One of the reasons that excited me in joining CENtral Science was that ACS has a long history of community and K-12 outreach. Among most scientists, we’re lucky in chemistry and pharmacology because it’s pretty easy to explain to the public why our work is important in their lives.
Scientists supported by federal grants are increasingly pushed to justify their funding to the taxpaying public – with a bit of grumbling in some quarters. But those of you reading here are likely to be old hats at presenting your work to the public, in museums, at science cafes, and in open houses at your universities. We always talk about “outreach” in our professional academic evaluations but as far back as I can remember, chemists have been the kings and queens of real, substantive community outreach.
This is one of the reasons that I always make time when a journalist calls for commentary on a topic that fits my area of expertise – or, if it doesn’t, to direct them to someone who is an expert. So, I was delighted to be contacted a couple of weeks ago by writer and a book author, Maia Szalavitz (HuffPo bio, Twitter), who was writing a piece on the strange world of drug origins for TIME Healthland and MSN Health & Fitness.
Yours truly has a quote in there about the source of hyaluronic acid, now sold in injectable form for alleviating arthritis (Hyalan®, SynviscOne®, Supartz®) and in oral supplements of dubious effectiveness (I also learned after the interview that my new contact lens solution also contains hyaluronic acid!).
This isn’t entirely shameless self-promotion. (In fact, I needed to correct my statement about the discovery of Adriamycin on the last page of the photogallery – the microbial source came from the nearby soil and not the side of the castle depicted above; the castle is also not on an island but rather near the Adriatic coast of Apulia. Streptomyces also resemble filamentous fungi morphologically but are in fact bacteria.)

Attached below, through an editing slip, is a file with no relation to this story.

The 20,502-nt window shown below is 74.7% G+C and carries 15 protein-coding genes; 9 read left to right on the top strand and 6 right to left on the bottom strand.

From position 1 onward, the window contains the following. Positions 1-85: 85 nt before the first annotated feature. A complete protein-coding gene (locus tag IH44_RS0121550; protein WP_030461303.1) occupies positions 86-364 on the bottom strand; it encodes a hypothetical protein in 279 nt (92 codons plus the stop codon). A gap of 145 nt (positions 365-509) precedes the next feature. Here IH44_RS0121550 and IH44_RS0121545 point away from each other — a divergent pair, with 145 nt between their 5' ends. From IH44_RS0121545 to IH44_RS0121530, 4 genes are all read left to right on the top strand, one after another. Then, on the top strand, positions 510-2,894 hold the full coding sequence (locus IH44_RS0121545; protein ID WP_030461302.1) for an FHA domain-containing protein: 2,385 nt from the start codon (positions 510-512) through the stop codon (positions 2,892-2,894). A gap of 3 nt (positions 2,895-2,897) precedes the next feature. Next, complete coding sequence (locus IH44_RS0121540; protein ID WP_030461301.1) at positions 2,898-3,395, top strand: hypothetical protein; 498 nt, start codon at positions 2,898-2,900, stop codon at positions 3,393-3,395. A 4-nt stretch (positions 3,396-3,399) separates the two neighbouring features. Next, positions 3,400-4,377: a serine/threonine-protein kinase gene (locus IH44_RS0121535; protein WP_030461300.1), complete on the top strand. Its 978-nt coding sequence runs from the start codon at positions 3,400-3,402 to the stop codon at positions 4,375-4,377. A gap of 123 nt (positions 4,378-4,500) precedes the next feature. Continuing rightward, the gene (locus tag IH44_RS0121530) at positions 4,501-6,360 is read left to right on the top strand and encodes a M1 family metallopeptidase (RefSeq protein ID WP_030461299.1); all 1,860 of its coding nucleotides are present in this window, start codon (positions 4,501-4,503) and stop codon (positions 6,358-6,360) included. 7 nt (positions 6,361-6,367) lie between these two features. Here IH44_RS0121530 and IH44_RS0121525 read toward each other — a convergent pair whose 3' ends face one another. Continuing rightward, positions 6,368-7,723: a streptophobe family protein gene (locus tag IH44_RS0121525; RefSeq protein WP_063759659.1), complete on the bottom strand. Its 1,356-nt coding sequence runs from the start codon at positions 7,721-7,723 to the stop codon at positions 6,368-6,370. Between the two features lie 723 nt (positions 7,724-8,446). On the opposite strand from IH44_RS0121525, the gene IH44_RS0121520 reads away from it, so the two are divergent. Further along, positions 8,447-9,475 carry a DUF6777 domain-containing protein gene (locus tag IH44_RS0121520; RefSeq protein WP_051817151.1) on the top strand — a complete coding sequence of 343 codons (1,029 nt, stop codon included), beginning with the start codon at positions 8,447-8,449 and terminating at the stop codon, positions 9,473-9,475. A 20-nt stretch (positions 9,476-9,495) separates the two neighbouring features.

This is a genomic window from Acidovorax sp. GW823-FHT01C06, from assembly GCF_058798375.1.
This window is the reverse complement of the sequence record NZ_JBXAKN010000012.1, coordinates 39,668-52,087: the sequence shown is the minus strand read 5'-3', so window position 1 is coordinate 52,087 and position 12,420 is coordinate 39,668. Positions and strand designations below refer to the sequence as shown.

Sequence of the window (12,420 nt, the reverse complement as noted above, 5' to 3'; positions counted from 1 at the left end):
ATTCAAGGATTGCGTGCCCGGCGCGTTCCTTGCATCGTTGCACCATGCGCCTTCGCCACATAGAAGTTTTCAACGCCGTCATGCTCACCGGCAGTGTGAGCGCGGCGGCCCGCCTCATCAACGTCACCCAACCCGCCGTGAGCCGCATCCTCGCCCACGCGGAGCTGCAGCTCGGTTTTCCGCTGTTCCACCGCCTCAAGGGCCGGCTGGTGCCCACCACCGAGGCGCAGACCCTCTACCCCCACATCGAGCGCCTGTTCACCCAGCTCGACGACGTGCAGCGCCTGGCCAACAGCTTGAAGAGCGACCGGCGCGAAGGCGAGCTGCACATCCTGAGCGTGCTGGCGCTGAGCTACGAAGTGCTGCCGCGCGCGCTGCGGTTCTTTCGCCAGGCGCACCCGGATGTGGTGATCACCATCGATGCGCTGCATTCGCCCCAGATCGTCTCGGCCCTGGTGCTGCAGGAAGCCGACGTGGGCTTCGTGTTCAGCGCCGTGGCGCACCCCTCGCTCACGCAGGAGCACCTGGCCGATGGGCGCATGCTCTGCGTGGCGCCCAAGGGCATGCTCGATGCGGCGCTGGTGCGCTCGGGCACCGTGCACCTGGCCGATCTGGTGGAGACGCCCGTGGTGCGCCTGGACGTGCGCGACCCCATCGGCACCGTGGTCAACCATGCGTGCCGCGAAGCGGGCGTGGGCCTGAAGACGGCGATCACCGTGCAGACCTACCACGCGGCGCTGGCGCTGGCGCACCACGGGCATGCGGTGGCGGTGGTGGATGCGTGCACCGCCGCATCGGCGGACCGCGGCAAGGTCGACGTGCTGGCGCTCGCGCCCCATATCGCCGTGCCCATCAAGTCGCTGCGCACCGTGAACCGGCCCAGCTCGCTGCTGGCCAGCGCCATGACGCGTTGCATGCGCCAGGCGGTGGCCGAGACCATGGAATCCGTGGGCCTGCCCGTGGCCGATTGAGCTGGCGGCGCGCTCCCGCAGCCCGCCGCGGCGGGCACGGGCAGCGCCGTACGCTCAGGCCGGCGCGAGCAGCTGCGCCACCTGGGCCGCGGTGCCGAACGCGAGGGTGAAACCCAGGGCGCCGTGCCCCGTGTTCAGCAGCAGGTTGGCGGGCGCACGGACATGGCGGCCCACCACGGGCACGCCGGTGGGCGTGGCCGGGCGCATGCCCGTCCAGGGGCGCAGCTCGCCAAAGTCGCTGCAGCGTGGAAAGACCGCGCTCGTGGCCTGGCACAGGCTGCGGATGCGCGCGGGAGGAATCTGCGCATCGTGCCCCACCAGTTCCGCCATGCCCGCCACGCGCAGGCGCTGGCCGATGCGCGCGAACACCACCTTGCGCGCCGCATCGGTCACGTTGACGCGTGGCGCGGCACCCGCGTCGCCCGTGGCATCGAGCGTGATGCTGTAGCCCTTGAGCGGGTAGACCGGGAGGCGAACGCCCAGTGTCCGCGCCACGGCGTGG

What was more important to me was that Szalavitz speak with one of my mentors, Dr. Manuskh Wani, co-discoverer of Taxol and camptothecin whose laboratory was designated an ACS National Historic Chemical Landmark in 2003. He has forgotten more about natural products than I have ever learned.
Among public audiences, Szalavitz is getting the most mileage out of the story of nuns’ urine as a source of a the prescription fertility treatments, the FSH/LH products Menopur and Pergonal.
She covers a great deal of historical ground in the MSN photogallery, from Gila monster venom (exenatide, Byetta®) to Brazilian pit vipers (the forerunner to captopril) as drug sources or leads.
A couple of great lessons come from these examples for us scientists. Most of these discoveries came from the collaboration of biomedical researchers and chemists, both in and out of the medical field. Many of the natural products isolated in these cases required optimization by synthetic medicinal chemists or protein chemists. Perhaps the most important message implied by Szalavitz’s stories is that some of these discoveries came from very esoteric corners of biology – those that might not be funded today, or questioned by attention-seeking politicians, because of the push for direct medical relevance of a project.
It bears repeating, and is beautifully illustrated by these TIME and MSN features of Maia Szalavitz, that the broad funding of solid biological research regardless of area can pay medical dividends above and beyond building our foundation of knowledge. I strongly recommend that educators make use of these photographs and descriptions in their outreach activities to demonstrate why we need to study seemingly far-fetched ideas and organisms.
One last word: Outreach activities are an essential part of our responsibilities as professionals and ambassadors for our discipline. But, dare I say, outreach can also be fun.
Thank you, Maia Szalavitz, for bringing our world to the masses with such an elegant and visual approach.
Readers: What’s your favorite story of the origin of a drug?
Leave a Reply